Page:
At the outbreak of the war, Moshe Dayan, now Minister of Defense, had ordered that the IDF avoid the Gaza strip and its urban population centers completely. Again, he believed that the Egyptian formations within the strip would collapse if cutoff from Sinai. So once again, Rafah and the southern strip was the target. The advance was led by the legendary 7th Armored Brigade (later to be commanded by Avigdor Kahalani) under Colonel Shmuel Gonen, itself part of a division led by General Tal. The plan was for the 7th to outflank Khan Younis from the north, avoiding the urban areas, while the 60th armored brigade under Colonel Menachem Aviram would advance from the south and link up and surround Khan Younis. Meanwhile, the paratroopers under the legendary (and missed) Raful would take Rafah itself. Gonen entrusted the breakthrough to one battalion under Elad. At first resistance was light but in the fierce fighting that followed, Elad, Pinko and Ori Orr were instrumental in seizing Southern Gaza, and allowing for the subsequent capture of Sinai.
Rafah and Khan Younis were taken the first day, and Tal’s division was racing westward into Sinai. About two thousand Egyptian soldiers were killed during the battles around southern Gaza. North of Khan Younis, the IDF had meant to not engage the enemy, but Fedayeen and the 20th PLA infantry brigade opened fire on Negev Settlements including on Nirim and Kisufim. Back then, Israel did not require years of shelling to respond, that one day was sufficient. The 11th mechanized brigade under Colonel Yehuda Reshef was sent into northern Gaza, and encountered stiff resistance. By the end of the first day, southern Gaza was in Israeli hands, and the Israelis had taken the Al-Muntar ridge yet again, but were beaten back from Gaza city itself. On the second day, the northern sector was bolstered by Raful’s paratroopers and in fierce fighting took Gaza city and the rest of the strip.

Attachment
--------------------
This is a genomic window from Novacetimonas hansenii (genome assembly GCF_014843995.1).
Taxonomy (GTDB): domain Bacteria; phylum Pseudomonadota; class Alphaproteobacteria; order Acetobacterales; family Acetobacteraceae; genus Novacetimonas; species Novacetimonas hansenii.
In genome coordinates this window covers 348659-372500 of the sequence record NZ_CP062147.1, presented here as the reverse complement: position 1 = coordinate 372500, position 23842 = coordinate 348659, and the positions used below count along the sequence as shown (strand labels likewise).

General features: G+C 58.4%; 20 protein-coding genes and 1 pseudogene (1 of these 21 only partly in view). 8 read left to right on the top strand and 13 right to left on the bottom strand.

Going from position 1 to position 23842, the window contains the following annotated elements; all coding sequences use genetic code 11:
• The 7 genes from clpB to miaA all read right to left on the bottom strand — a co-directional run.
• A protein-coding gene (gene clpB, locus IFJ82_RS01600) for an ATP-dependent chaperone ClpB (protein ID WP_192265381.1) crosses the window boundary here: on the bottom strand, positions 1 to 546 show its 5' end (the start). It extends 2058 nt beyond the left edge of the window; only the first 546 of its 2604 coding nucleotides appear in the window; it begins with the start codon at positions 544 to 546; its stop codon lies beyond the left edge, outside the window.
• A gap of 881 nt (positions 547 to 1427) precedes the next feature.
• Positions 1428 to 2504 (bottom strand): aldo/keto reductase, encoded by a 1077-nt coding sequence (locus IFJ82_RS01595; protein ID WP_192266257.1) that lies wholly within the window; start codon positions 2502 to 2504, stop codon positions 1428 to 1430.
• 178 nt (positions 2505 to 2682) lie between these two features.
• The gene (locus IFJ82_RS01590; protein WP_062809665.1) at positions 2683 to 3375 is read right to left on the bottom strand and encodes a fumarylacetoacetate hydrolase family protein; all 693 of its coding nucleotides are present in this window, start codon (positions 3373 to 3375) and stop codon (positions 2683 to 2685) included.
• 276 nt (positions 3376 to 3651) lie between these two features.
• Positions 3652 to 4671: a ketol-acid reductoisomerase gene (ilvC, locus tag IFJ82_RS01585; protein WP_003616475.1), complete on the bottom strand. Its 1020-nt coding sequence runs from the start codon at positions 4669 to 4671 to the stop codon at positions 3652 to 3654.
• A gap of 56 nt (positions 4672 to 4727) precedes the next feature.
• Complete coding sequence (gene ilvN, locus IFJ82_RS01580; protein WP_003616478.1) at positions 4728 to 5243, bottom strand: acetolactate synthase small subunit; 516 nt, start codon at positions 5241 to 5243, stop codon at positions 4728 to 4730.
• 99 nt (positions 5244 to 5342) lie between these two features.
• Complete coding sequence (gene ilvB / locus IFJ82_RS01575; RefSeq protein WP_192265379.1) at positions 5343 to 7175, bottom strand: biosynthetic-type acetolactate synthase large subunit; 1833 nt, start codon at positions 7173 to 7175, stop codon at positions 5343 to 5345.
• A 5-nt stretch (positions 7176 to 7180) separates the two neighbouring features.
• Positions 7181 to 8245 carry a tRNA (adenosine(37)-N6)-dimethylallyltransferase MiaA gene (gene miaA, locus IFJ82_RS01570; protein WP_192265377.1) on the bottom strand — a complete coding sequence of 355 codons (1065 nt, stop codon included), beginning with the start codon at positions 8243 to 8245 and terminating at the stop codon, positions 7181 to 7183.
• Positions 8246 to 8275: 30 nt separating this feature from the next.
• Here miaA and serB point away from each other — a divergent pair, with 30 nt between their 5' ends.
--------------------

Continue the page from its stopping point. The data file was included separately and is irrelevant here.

Seventy troops were killed in the first days’ battles over the fortifications guarding Gaza city, and there was 12 UNEF members killed and two journalists, Israeli Ben Oysermanand and American Paul Schutzer. Overall, the casualties the IDF taking the strip were nearly half of all teh casualties suffered in the southern front in a campaign that saw Israel defeat 7 Egyptian divisions, the Egyptian Air-force, Navy, and seize all of Sinai to end up on the Suez canal yet again. In Israeli terms, these were considered high, though in relation to enemy losses, the objectives achieved and the nature of the missions, they are remarkably low.
Once again, the IDF had taken the Gaza strip in less than two full days of fighting. For those who may point out that circumstances were much easier for the IDF back then, the reality may be the opposite. Sure, the population of Gaza was a bit smaller, and so was Israel’s (the recruiting base for its army), and today Hamas counts with a few more advanced weapons in terms of anti-tank weapons and long range rockets, but it is a negligible difference compared to the advancement in IDF weaponry of all kinds, from battle tanks to guided missiles and drones.
Most importantly, Gaza had Fedayeen and terrorist groups fighting Israel at every conflict much as today, but during the Six Day War, there was two reinforced Egyptian Divisions heavily fortified within the strip and 4 full Egyptian Divisions near the Gaza area.